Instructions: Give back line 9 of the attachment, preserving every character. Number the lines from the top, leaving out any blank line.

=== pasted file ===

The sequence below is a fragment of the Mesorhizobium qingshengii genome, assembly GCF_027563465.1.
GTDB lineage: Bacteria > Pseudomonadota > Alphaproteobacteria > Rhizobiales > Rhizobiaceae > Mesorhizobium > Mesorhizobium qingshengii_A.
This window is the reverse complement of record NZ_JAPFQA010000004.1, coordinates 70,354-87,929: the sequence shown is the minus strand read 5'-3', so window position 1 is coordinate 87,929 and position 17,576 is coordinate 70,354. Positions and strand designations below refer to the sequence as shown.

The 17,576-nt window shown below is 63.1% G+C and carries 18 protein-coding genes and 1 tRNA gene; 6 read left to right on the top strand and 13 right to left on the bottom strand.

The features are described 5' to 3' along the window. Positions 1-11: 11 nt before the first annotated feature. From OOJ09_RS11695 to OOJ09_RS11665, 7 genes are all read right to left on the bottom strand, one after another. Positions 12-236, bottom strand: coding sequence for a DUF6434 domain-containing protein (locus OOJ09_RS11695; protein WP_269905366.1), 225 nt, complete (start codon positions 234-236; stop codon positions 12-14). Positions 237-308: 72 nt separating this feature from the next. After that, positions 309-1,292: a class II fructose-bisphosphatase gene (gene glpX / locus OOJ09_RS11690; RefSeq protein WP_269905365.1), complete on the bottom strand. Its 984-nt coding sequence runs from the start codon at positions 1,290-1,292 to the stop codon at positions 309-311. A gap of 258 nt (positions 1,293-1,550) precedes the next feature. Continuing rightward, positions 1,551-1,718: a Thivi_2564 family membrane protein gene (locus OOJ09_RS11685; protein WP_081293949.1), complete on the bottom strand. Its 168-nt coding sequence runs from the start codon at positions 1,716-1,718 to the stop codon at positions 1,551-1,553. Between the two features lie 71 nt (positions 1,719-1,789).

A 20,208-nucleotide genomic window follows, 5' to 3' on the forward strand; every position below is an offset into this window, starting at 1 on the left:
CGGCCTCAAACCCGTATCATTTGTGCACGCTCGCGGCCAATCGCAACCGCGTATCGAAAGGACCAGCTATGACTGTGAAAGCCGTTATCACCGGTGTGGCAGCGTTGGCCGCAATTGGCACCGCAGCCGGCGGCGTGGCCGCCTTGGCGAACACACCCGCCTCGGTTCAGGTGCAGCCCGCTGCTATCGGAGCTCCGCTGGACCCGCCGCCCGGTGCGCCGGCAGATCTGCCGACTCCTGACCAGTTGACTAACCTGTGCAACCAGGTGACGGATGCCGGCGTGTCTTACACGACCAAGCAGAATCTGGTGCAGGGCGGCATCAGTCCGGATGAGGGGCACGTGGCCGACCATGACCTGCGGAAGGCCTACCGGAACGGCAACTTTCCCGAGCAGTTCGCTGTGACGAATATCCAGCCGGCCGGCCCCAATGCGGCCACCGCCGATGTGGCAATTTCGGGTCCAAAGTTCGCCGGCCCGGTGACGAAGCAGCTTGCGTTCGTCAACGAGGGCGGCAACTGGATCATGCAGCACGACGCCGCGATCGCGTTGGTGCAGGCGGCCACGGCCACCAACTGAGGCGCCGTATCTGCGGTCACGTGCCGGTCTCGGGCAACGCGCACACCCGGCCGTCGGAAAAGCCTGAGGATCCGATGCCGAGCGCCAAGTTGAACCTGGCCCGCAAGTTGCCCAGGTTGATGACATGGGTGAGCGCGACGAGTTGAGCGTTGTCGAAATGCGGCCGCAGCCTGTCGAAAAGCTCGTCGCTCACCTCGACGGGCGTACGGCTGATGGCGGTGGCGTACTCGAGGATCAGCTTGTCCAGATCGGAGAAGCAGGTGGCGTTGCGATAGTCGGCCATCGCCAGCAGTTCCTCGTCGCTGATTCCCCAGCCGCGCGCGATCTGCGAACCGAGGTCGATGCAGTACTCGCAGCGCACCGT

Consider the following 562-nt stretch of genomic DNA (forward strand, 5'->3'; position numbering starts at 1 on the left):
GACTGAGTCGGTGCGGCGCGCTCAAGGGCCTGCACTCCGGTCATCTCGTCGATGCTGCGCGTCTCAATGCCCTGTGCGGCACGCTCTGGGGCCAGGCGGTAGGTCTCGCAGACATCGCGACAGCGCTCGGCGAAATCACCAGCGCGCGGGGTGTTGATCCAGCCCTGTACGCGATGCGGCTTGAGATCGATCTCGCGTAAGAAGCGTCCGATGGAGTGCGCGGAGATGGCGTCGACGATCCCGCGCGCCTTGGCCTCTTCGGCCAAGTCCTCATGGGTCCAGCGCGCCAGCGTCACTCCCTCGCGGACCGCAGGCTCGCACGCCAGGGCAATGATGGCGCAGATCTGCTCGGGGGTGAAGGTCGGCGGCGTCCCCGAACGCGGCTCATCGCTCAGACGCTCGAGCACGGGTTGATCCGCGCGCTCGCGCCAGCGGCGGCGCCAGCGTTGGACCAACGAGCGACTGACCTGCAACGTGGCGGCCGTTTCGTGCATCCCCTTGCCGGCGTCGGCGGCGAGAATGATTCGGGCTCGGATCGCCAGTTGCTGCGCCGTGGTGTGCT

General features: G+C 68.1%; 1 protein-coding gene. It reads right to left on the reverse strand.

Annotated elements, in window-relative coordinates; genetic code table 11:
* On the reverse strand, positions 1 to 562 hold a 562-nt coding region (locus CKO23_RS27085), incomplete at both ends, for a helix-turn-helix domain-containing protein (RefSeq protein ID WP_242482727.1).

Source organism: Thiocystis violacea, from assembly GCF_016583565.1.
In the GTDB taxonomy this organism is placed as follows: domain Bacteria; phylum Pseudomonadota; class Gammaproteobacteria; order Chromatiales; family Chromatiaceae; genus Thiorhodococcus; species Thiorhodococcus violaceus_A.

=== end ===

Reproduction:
GACTGAGTCGGTGCGGCGCGCTCAAGGGCCTGCACTCCGGTCATCTCGTCGATGCTGCGCGTCTCAATGCCCTGTGCGGCACGCTCTGGGGCCAGGCGGTAGGTCTCGCAGACATCGCGACAGCGCTCGGCGAAATCACCAGCGCGCGGGGTGTTGATCCAGCCCTGTACGCGATGCGGCTTGAGATCGATCTCGCGTAAGAAGCGTCCGATGGAGTGCGCGGAGATGGCGTCGACGATCCCGCGCGCCTTGGCCTCTTCGGCCAAGTCCTCATGGGTCCAGCGCGCCAGCGTCACTCCCTCGCGGACCGCAGGCTCGCACGCCAGGGCAATGATGGCGCAGATCTGCTCGGGGGTGAAGGTCGGCGGCGTCCCCGAACGCGGCTCATCGCTCAGACGCTCGAGCACGGGTTGATCCGCGCGCTCGCGCCAGCGGCGGCGCCAGCGTTGGACCAACGAGCGACTGACCTGCAACGTGGCGGCCGTTTCGTGCATCCCCTTGCCGGCGTCGGCGGCGAGAATGATTCGGGCTCGGATCGCCAGTTGCTGCGCCGTGGTGTGCT